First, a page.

On October 19, China’s Communist Party began its Fourth Plenum regarding the country’s rule of law. This timely topic came in response to the Hong Kong democracy protests that have sought to challenge China’s authoritarian rule (since their inception in September).
The movement began when activists protested outside the Hong Kong Government headquarters after China’s Standing Committee of the National People’s Congress (NPCSC) announced that during elections, a nominating committee would choose two to three candidates before the general public could vote. Leaders of the democracy protests demand that people directly select Hong Kong’s next leader. The government has rejected this demand.
As the Fourth Plenum came to an end on October 23, the official Xinhua news agency released a statement on legal reforms, but it contained few details. The Communist Party said it would create a new way to prevent intervention in court decisions and set an outline for new courts to remove legal authority from local politicians.
However, it announced, “socialist rule of law must uphold the party’s leadership, and party leadership must rely on socialist rule of law.” Indeed, legal experts insisted that the government did not intend to amend the judiciary so that it would rule against the party’s policies.
Still, the Fourth Plenum has not appeared to address the main concerns of the protests. Although protest leaders have recently shown a lack of coordination, as evident in the last minute cancellation of a two-day vote on October 26 that was supposed to respond to the latest offer by city officials, their concerns are legitimate and the government must seek to advance legal reform.
Legal reform would help to eliminate corruption in the justice system. Business people often suffer during litigation proceedings because of this corruption. For example, private Chinese firms and foreign investors complain that judges typically respond to local governments that seek to protect their own interests, insisting they are unable to receive a fair trial.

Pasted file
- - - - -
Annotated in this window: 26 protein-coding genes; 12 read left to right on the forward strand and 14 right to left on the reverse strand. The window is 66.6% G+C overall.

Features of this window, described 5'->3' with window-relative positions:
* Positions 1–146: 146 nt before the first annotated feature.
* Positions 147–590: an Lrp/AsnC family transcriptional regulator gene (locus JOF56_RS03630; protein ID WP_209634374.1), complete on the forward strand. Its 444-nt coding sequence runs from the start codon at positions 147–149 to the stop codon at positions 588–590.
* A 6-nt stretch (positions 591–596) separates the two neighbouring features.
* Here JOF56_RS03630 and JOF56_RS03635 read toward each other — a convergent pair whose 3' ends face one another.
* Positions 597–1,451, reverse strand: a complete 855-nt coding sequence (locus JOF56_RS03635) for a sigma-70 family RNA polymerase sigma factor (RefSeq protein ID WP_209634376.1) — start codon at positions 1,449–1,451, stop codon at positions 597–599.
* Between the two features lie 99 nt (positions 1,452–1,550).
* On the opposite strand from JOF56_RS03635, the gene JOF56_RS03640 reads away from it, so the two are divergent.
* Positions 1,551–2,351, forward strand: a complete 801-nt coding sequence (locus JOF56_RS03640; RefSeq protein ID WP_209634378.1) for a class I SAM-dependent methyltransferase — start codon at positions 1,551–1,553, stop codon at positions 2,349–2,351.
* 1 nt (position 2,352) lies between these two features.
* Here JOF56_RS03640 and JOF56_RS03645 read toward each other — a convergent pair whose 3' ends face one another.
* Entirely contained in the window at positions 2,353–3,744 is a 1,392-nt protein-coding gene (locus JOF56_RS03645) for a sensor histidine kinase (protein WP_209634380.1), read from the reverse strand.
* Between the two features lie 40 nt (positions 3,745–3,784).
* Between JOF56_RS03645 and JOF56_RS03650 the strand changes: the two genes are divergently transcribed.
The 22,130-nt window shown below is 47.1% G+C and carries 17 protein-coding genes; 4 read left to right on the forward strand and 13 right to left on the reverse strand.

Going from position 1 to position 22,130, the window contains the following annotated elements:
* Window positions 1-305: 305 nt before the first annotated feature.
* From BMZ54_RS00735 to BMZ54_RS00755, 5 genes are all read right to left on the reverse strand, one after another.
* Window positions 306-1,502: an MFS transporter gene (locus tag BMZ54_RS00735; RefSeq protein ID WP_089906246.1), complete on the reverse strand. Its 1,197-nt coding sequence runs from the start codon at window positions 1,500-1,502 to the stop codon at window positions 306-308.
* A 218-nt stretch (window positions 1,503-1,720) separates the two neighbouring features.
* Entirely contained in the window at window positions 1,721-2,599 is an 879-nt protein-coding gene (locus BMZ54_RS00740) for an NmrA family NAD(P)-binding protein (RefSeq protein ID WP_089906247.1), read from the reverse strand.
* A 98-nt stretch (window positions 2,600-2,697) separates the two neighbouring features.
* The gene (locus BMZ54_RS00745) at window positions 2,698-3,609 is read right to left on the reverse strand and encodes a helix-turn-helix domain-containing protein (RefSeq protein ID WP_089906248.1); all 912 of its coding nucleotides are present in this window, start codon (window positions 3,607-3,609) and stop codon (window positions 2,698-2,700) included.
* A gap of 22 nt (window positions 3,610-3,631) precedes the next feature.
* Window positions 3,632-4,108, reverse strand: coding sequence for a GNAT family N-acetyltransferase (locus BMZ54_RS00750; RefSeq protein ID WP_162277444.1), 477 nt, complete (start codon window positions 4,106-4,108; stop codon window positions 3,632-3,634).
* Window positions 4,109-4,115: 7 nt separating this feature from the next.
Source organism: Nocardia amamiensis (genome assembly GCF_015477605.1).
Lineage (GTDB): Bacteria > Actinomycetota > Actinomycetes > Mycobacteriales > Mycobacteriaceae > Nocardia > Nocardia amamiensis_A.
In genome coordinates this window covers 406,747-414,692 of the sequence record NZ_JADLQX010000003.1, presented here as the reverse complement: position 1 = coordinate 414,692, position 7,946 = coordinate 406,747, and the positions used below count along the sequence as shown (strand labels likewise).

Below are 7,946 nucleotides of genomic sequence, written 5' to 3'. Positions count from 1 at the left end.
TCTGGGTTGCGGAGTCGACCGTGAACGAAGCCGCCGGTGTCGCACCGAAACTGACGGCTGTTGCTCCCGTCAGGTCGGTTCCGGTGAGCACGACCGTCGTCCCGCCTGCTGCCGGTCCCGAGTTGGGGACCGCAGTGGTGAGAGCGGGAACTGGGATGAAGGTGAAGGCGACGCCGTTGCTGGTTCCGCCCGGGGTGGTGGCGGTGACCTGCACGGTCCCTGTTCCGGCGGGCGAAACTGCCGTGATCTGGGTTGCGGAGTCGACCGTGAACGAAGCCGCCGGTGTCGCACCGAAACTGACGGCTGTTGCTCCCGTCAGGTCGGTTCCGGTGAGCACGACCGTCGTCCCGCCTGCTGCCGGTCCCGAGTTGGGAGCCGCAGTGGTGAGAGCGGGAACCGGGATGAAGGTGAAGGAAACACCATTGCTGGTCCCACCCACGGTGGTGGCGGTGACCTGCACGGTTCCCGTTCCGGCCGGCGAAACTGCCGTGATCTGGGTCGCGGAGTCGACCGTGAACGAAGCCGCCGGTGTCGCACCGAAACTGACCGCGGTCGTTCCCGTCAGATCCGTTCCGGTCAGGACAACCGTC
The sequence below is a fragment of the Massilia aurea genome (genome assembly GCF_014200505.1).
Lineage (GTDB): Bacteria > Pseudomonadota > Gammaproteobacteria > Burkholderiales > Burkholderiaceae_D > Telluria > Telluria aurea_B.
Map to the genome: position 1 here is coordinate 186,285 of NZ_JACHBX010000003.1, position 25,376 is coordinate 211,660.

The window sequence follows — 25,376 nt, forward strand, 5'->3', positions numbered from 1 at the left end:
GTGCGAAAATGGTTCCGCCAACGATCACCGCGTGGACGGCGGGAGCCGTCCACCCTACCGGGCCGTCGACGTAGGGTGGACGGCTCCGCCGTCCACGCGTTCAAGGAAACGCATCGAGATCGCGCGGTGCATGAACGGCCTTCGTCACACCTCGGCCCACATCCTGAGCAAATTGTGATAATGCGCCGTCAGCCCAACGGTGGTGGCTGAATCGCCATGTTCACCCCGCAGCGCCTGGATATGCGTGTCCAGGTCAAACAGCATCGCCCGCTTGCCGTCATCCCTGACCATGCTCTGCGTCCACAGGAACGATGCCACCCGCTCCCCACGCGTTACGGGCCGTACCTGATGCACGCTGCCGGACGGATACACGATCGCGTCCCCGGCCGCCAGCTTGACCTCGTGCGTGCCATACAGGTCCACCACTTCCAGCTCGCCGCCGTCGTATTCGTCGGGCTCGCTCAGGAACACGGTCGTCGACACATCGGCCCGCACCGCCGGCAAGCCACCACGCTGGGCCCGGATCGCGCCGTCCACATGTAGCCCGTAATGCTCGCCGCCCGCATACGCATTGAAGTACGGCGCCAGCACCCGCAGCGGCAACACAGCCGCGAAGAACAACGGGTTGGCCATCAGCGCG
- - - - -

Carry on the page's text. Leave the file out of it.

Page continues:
As for the demands of the protesting students, many suggest that the government remains hesitant to adopt the legal reform necessary to transition towards democracy because of fears that it would harm its economy. However, as China’s economy continuously diminishes, experts claim that the use of democratic principles and institutions could actually help.
Moreover, the U.S. views China as the regional aggressor toward democratic states, namely Japan. A move towards legal reform and democracy could help to instead enhance the relationship between the two world powers. Thus, the American and Chinese efforts to improve the strategic security framework for the region could be strengthened further with China’s move toward democracy.
Of course, democracy is also the way of the present and the future. The students protesting in Hong Kong have every right to do so, for people should be able to choose who governs and leads them. A nominating committee to choose two to three candidates for each election prior to the public vote is not acceptable in today’s understanding of civil rights. China must recognize this and make the necessary legal reforms to correct its immoral and anti-democratic system.